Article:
The binomial theorem gives us a formula for expanding \(( x + y )^{n}\text{,}\) where \(n\) is a nonnegative integer. The coefficients of this expansion are precisely the binomial coefficients that we have used to count combinations. Using high school algebra we can expand the expression for integers from 0 to 5:

\begin{equation*}
\begin{array}{cc}
n & (x + y)^n \\
0 & 1 \\
1 & x+y \\
2 & x^2+2 x y+y^2 \\
3 & x^3+3 x^2 y+3 x y^2+y^3 \\
4 & x^4+4 x^3 y+6 x^2 y^2+4 x y^3+y^4
\\
5 & x^5+5 x^4 y+10 x^3 y^2+10 x^2
y^3+5 x y^4+y^5 \\
\end{array}
\end{equation*}

In the expansion of \((x + y)^{5} \) we note that the coefficient of the third term is \(\binom{5}{3} = 10\text{,}\) and that of the sixth term is \(\binom{5}{5}=1\text{.}\) We can rewrite the expansion as
\begin{equation*}
\binom{5}{0} x^5+\binom{5}{1} x^4 y+\binom{5}{2} x^3 y^2+\binom{5}{3} x^2 y^3+\binom{5}{4} x y^4+ \binom{5}{5} y^5
\text{.}
\end{equation*}

In summary, in the expansion of \(( x + y )^{n}\) we note:

The first term is \(x^n\) and the last term is \(y^n\text{.}\)

With each successive term, exponents of \(x\) decrease by 1 as those of \(y\) increase by 1. For any term the sum of the exponents is \(n\text{.}\)

The coefficient of \(x^{n-k} y^k\) is \(\binom{n}{k}\text{.}\)

The triangular array of binomial coefficients is called Pascal's triangle after the seventeenth-century French mathematician Blaise Pascal. Note that each number in the triangle other than the 1's at the ends of each row is the sum of the two numbers to the right and left of it in the row above.

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Theorem2.4.9The Binomial Theorem

If \(n \geq 0\text{,}\) and \(x\) and \(y\) are numbers, then
\begin{equation*}
(x+y)^{n} = \sum_{k=0}^n \binom{n}{k} x^{n-k} y^k\text{.}
\end{equation*}

##### Proof

This theorem will be proven using a logical procedure called mathematical induction, which will be introduced in Chapter 3.

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Example2.4.10Identifying a term in an expansion

Find the third term in the expansion of \(( x-y )^{4}\text{.}\) The third term, when \(k=2\text{,}\) is \(\binom{4}{2} x^{4-2} y^2 = 6 x^2 y^2\text{.}\)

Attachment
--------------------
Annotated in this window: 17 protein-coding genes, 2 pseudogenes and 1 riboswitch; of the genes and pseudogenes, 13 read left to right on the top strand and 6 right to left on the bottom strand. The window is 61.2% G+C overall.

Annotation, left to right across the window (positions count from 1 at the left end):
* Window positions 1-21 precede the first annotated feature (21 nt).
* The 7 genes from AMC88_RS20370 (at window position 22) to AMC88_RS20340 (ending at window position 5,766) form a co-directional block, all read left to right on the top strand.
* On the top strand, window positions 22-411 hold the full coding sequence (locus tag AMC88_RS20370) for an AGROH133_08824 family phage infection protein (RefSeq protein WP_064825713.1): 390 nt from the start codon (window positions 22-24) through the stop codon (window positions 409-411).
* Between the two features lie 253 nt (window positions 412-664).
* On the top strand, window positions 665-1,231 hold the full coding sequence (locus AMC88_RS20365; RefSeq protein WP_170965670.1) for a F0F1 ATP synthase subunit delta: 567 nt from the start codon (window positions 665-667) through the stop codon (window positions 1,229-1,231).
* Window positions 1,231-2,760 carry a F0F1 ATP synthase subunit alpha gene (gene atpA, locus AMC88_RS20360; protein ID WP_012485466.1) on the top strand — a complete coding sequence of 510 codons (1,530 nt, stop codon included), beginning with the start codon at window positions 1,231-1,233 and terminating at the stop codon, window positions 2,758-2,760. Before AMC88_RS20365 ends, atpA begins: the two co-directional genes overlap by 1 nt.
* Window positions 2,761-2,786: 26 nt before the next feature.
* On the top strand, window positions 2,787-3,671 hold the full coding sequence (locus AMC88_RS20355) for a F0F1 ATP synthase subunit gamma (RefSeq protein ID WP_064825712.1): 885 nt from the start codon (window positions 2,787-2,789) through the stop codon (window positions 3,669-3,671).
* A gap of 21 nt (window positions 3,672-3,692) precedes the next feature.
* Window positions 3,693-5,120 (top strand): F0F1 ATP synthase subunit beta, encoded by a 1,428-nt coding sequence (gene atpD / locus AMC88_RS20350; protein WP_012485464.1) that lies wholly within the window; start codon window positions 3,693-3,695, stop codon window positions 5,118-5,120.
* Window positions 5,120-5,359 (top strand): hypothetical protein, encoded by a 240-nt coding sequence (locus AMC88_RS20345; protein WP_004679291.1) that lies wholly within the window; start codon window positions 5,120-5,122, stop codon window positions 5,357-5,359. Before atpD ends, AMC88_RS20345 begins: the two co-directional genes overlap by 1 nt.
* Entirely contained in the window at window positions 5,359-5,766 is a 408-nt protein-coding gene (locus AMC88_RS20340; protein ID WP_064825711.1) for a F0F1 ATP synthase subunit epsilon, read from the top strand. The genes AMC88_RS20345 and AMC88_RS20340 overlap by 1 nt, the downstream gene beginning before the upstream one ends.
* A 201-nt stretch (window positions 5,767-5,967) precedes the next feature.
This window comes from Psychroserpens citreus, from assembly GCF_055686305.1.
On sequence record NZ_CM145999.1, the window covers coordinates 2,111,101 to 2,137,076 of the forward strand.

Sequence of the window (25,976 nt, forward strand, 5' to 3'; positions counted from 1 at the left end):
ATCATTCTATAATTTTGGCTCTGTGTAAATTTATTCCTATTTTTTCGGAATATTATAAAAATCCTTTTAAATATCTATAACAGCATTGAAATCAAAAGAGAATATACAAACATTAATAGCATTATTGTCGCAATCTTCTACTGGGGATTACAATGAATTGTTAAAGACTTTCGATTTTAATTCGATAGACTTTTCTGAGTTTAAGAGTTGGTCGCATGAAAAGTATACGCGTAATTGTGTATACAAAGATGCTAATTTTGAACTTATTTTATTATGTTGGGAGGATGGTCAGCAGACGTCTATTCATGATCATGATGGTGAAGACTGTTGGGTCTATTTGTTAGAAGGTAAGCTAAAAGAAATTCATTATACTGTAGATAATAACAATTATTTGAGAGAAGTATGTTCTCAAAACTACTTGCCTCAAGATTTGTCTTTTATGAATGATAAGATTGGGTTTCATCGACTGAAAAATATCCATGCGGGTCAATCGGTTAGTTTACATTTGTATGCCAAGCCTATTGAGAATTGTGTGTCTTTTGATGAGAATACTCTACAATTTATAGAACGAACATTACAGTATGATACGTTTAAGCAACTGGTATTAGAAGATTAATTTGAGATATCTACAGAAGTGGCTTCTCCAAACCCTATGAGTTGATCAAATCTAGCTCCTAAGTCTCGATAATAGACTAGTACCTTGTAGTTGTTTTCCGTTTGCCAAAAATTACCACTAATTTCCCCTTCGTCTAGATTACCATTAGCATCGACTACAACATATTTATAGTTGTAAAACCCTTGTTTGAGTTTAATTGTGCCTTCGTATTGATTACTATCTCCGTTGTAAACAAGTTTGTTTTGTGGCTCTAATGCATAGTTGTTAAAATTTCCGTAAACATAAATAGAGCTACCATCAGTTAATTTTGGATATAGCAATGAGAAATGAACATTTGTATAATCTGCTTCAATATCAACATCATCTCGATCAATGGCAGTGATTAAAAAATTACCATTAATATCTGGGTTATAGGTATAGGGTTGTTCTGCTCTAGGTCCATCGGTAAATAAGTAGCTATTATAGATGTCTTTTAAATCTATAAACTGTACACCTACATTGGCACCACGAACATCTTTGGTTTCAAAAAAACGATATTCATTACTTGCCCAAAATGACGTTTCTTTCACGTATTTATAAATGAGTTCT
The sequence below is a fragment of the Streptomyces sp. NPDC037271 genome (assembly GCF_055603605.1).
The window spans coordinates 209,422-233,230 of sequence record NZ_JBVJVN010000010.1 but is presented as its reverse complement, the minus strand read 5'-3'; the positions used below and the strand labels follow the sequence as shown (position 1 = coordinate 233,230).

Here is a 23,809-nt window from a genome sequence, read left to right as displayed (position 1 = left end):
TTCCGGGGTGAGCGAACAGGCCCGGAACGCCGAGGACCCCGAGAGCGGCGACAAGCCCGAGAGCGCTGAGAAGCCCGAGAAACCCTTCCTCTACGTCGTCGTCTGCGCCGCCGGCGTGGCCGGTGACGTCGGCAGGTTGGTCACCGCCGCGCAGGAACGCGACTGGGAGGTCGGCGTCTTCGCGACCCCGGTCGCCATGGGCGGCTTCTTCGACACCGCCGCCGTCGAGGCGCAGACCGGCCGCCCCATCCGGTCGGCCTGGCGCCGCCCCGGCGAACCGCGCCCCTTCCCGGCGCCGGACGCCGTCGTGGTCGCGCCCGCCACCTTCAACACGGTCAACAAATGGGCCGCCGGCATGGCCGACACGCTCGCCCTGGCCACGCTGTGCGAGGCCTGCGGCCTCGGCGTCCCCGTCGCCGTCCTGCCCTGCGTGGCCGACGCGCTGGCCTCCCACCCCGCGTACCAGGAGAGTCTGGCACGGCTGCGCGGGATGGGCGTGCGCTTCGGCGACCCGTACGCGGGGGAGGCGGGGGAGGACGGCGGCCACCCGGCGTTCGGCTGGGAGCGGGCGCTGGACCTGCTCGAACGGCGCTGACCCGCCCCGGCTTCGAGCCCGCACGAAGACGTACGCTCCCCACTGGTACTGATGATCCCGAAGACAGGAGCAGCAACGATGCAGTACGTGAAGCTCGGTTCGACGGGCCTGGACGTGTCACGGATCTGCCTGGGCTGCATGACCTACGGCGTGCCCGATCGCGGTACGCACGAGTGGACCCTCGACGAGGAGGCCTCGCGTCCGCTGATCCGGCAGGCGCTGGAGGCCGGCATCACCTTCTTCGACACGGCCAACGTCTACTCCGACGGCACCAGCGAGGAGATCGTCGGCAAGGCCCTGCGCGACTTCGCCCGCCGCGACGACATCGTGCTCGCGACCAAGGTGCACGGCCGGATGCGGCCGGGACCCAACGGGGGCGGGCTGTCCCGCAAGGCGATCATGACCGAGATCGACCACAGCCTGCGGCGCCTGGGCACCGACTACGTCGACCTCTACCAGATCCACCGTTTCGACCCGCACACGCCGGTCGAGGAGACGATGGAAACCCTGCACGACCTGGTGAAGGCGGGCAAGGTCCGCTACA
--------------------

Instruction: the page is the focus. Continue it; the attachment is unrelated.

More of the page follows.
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Example2.4.11A Binomial Expansion

Expand \((3 x - 2 )^{3}\text{.}\) If we replace \(x\) and \(y\) in the Binomial Theorem with \(3x\) and \(-2\text{,}\) respectively, we get
\begin{equation*}
\begin{split}
\sum_{k=0}^3 \binom{3}{k} (3x)^{n-k} (-2)^k & = \binom{3}{0} (3x)^{3} (-2)^0 + \binom{3}{1} (3x)^{2} (-2)^1 + \binom{3}{2} (3x)^{1} (-2)^2 + \binom{3}{3} (3x)^{0} (-2)^3 \\
& = 27 x^3 - 54 x^2 + 36 x - 8
\end{split}
\text{.}
\end{equation*}

##### 1

The judiciary committee at a college is made up of three faculty members and four students. If ten faculty members and 25 students have been nominated for the committee, how many judiciary committees could be formed at this point ?

Answer\(C(10,3)\cdot C(25,4)=1,518,000\)

##### 2

Suppose that a single character is stored in a computer using eight bits.

a. How many bit patterns have exactly three 1's?

b. How many bit patterns have at least two 1's?

HintThink of the set of positions that contain a 1 to turn this is into a question about sets.

Solution(a) \(\binom{8}{3}\) (b) \(2^8-(\binom{8}{0}+\binom{8}{1})\)

##### 3

How many subsets of \(\{1, 2, 3, \dots , 10\}\) contain at least seven elements?

Answer\(C(10,7)+C(10,8)+C(10,9)+C(10,10)\)

##### 4

The congressional committees on mathematics and computer science are made up of five representatives each, and a congressional rule is that the two committees must be disjoint. If there are 385 members of congress, how many ways could the committees be selected?